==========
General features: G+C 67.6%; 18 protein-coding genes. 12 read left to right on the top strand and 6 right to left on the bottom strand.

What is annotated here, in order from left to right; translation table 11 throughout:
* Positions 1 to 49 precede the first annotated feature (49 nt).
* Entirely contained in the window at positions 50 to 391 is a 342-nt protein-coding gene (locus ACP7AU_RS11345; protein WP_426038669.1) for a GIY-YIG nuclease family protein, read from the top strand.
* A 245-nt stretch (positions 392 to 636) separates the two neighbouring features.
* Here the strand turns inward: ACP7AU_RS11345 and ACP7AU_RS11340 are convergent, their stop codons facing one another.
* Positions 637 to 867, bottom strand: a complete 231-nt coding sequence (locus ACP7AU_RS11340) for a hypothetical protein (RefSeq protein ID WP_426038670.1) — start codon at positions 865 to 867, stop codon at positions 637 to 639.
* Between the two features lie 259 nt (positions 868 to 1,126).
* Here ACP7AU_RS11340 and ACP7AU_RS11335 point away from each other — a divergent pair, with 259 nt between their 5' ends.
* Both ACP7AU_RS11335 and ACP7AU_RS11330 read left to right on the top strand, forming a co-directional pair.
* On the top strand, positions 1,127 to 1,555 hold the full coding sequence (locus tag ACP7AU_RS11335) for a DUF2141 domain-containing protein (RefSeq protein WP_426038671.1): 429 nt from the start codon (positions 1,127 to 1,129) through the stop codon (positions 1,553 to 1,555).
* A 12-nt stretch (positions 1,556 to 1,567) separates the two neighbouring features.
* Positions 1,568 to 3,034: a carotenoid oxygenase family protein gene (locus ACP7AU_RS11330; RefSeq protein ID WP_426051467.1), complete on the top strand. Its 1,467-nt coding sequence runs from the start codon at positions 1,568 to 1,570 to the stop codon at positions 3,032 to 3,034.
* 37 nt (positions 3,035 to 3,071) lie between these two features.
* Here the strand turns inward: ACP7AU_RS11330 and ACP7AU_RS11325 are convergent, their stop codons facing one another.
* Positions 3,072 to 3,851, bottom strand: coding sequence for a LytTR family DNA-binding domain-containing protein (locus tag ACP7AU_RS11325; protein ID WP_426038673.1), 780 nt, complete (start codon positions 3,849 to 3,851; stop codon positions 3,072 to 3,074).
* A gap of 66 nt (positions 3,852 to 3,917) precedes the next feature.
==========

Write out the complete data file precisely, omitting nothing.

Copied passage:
General features: G+C 67.6%; 18 protein-coding genes. 12 read left to right on the top strand and 6 right to left on the bottom strand.

What is annotated here, in order from left to right; translation table 11 throughout:
* Positions 1 to 49 precede the first annotated feature (49 nt).
* Entirely contained in the window at positions 50 to 391 is a 342-nt protein-coding gene (locus ACP7AU_RS11345; protein WP_426038669.1) for a GIY-YIG nuclease family protein, read from the top strand.
* A 245-nt stretch (positions 392 to 636) separates the two neighbouring features.
* Here the strand turns inward: ACP7AU_RS11345 and ACP7AU_RS11340 are convergent, their stop codons facing one another.
* Positions 637 to 867, bottom strand: a complete 231-nt coding sequence (locus ACP7AU_RS11340) for a hypothetical protein (RefSeq protein ID WP_426038670.1) — start codon at positions 865 to 867, stop codon at positions 637 to 639.
* Between the two features lie 259 nt (positions 868 to 1,126).
* Here ACP7AU_RS11340 and ACP7AU_RS11335 point away from each other — a divergent pair, with 259 nt between their 5' ends.
* Both ACP7AU_RS11335 and ACP7AU_RS11330 read left to right on the top strand, forming a co-directional pair.
* On the top strand, positions 1,127 to 1,555 hold the full coding sequence (locus tag ACP7AU_RS11335) for a DUF2141 domain-containing protein (RefSeq protein WP_426038671.1): 429 nt from the start codon (positions 1,127 to 1,129) through the stop codon (positions 1,553 to 1,555).
* A 12-nt stretch (positions 1,556 to 1,567) separates the two neighbouring features.
* Positions 1,568 to 3,034: a carotenoid oxygenase family protein gene (locus ACP7AU_RS11330; RefSeq protein ID WP_426051467.1), complete on the top strand. Its 1,467-nt coding sequence runs from the start codon at positions 1,568 to 1,570 to the stop codon at positions 3,032 to 3,034.
* 37 nt (positions 3,035 to 3,071) lie between these two features.
* Here the strand turns inward: ACP7AU_RS11330 and ACP7AU_RS11325 are convergent, their stop codons facing one another.
* Positions 3,072 to 3,851, bottom strand: coding sequence for a LytTR family DNA-binding domain-containing protein (locus tag ACP7AU_RS11325; protein ID WP_426038673.1), 780 nt, complete (start codon positions 3,849 to 3,851; stop codon positions 3,072 to 3,074).
* A gap of 66 nt (positions 3,852 to 3,917) precedes the next feature.